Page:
Sunday, 20 April 2014

Modern Times (1936)

Country: USA
Director: Charlie Chaplin
Screenplay: Charlie Chaplin
Starring: Charlie Chaplin, Paulette Goddard, Henry Bergman
Length: 87 minutes 

A blue collar worker (a.k.a. the Tramp) struggles to make ends meet for him and his sweetheart in an increasingly mechanized and dehumanized world. 

His first (sort-of) talkie and explicitly political film, Modern Times was inspired by Chaplin’s distressed observations of Europe during the Great Depression while promoting City Lights (1931), and by a conversation with Gandhi lamenting the profit-driven industrialization of society. Arguably his most popular film, Modern Times inspired cultural phenomena like Jean-Paul Sartre’s journal, Les Temps Modernes and the famous “chocolate assembly line” episode of I Love Lucy.

If Fritz Lang’s Metropolis (1927) and Chaplin’s City Lights (1931) got it on and had a baby, they would have to name it Modern Times. I'm no enemy of free enterprise (even though I'm about to sound like one), but if anything could turn me into a flag-waving communist, it's this oldie but goodie. Chaplin’s indictment of industrialization, crony capitalism, and the exploitation of workers (symbolized not-so-subtly by a herd of sheep, one notable black one among them), Modern Times must have profoundly resonated with a Depression-era population desperate for work and often left to feel like mere cogs in the Great Industrial Machine - in the Tramp's case, literally.

As in Metropolis, business magnates look for cheaper and better ways to squeeze the most out of their workers. We also see a female freedom fighter working tirelessly to defend the socially-disadvantaged masses while struggling to put bread on her own table. This is a world in which there is no middle class, just a handful of Richie Riches and everyone else. (Sound familiar?) To be an "employee" is to barely subsist, which means you might just have to turn to a life of crime if you want to feed your family. Who cares if you go to jail, Chaplin concludes, at least that way you eat. The poor guy doesn’t want much, just a job that pays a decent wage and a home he won’t lose to the bank. Filthy socialist!

But there’s something else we should notice here. The fact that a man as well-off as Chaplin could tell a probing story about working class problems suggests that there was, once upon a time, an era when the wealthy registered enough concern about the rich-poor divide to talk honestly about it. A stark reminder that our experiment with democracy and social welfare over the past couple of centuries has been short-lived and that the rich and powerful will always find a way to build million-dollar condos atop the carcasses of the poor bastards who helped get them there.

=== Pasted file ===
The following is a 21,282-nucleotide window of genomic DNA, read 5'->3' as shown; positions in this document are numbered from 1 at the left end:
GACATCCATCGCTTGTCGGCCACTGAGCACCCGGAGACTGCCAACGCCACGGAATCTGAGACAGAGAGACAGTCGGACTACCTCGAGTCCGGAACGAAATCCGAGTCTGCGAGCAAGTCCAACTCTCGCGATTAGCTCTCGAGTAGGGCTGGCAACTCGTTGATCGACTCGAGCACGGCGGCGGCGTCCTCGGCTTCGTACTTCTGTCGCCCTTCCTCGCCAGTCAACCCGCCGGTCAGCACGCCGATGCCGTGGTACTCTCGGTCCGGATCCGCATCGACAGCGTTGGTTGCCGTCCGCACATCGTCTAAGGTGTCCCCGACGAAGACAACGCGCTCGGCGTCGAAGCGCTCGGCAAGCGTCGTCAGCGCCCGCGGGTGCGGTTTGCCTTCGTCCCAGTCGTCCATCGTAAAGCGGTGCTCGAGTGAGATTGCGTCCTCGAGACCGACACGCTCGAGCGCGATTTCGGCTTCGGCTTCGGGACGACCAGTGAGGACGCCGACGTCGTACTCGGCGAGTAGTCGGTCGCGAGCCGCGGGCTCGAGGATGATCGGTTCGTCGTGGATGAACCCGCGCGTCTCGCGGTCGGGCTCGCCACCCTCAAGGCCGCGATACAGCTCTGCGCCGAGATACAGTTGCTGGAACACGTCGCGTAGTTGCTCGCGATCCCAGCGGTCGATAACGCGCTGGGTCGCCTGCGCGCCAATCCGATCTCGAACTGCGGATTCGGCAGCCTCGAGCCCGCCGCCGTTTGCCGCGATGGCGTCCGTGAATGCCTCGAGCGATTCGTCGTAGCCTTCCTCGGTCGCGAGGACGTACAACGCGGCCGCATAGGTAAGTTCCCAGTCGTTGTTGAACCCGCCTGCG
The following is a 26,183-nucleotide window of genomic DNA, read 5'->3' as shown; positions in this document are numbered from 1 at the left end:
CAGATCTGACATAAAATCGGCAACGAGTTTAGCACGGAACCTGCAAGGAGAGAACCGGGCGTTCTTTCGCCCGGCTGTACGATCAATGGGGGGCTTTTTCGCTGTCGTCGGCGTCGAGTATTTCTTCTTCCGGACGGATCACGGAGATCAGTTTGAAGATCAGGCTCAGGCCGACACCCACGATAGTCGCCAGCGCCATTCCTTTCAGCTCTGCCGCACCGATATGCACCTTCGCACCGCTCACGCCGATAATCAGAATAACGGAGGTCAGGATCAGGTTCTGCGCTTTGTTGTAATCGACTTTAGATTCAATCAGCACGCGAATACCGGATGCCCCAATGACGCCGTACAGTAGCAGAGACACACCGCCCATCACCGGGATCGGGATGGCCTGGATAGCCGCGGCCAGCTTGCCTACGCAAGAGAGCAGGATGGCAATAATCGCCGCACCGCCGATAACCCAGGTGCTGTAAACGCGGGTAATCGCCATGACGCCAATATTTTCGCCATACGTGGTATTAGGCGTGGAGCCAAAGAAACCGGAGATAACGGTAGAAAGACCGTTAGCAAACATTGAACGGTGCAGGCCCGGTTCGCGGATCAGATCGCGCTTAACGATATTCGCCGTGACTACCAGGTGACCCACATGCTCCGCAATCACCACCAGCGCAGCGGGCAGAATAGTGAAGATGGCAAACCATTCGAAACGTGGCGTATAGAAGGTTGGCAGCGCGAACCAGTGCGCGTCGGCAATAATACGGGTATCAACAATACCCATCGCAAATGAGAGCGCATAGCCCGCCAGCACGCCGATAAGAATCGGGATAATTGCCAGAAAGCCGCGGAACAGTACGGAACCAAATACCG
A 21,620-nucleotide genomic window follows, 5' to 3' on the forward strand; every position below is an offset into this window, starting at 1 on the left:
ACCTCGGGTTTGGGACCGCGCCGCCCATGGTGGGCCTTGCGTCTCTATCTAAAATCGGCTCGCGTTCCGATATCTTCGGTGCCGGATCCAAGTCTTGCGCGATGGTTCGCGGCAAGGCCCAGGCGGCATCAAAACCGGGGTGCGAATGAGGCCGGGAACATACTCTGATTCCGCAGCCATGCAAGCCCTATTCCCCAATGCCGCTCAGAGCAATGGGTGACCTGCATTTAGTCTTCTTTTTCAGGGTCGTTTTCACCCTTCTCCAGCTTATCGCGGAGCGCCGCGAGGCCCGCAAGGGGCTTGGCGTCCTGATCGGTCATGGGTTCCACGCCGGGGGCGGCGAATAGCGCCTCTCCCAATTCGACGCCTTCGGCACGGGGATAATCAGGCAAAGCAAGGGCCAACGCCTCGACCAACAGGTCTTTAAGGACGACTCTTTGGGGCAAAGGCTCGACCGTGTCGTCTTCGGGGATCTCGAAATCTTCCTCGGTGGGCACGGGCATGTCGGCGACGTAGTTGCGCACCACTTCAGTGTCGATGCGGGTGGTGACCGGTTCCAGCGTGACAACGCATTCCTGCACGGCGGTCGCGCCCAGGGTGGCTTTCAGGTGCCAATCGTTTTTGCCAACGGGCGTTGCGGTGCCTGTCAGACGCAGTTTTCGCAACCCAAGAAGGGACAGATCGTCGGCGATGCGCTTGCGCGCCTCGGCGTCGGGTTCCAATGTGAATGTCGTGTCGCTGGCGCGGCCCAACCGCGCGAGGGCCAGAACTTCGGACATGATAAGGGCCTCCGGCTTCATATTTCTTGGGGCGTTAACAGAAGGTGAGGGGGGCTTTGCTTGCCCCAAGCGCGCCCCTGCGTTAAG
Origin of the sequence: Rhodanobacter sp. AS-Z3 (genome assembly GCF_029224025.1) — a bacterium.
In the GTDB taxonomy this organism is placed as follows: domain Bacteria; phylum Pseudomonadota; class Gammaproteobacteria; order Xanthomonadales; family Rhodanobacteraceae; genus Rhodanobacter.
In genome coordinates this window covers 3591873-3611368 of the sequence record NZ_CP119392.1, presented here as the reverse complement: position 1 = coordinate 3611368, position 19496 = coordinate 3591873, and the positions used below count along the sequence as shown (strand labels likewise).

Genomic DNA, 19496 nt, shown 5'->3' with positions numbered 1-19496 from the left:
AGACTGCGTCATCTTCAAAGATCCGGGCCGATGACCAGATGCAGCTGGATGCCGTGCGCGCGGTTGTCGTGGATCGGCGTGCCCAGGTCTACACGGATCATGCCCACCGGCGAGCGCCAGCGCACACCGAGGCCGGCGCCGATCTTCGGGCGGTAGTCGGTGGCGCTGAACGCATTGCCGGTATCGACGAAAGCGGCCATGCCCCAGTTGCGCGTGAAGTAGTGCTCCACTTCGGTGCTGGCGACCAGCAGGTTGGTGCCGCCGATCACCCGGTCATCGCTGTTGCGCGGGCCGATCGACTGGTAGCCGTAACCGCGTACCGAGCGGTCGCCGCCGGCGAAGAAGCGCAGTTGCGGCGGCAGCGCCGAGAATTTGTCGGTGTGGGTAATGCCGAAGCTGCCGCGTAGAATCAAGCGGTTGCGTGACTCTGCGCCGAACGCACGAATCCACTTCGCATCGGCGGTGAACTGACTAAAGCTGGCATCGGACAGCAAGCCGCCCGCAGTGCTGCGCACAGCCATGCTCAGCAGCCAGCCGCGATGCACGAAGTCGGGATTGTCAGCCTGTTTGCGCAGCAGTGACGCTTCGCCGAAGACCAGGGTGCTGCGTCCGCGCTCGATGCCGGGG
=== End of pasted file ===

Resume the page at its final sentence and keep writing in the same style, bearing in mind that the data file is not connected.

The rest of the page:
Don't get me wrong, I love money. I just hope my humanity doesn't drown if I find myself swimming in it.

And he does it again! Chaplin had an undeniable knack for combining laughs, a well-constructed plot, and a great big heart in all of his films. Case in point: a midpoint scene in which a former co-worker robs the department store the Tramp is now guarding, claiming not to be a criminal and just needing to feed his family. It's a moment that has you chuckling one minute and fighting tears, the next. Classic Chappy!

The opening assembly line scene isn't just a classic, it's farkin' hilarious, as funny today as it was 80 years ago, showing that when it came to comedy, Chaplin just got it. I also love that he rather consistently steers away from reducing his female characters to props, choosing instead to give them strong, decisive and, dare I say, equal importance in his stories.

It was heartbreaking to learn of the opposition Chaplin faced during the second half of his career thanks to Senator Joseph McCarthy and all of his friends. But maybe the persecution he endured was part of what made him such a brilliant storyteller, who knows? Either way his films still resonate as some of the most creative, honest and authentically human of the twentieth century. Discovering great movies like Modern Times was exactly why we started this blog. Thank you, Charlie!

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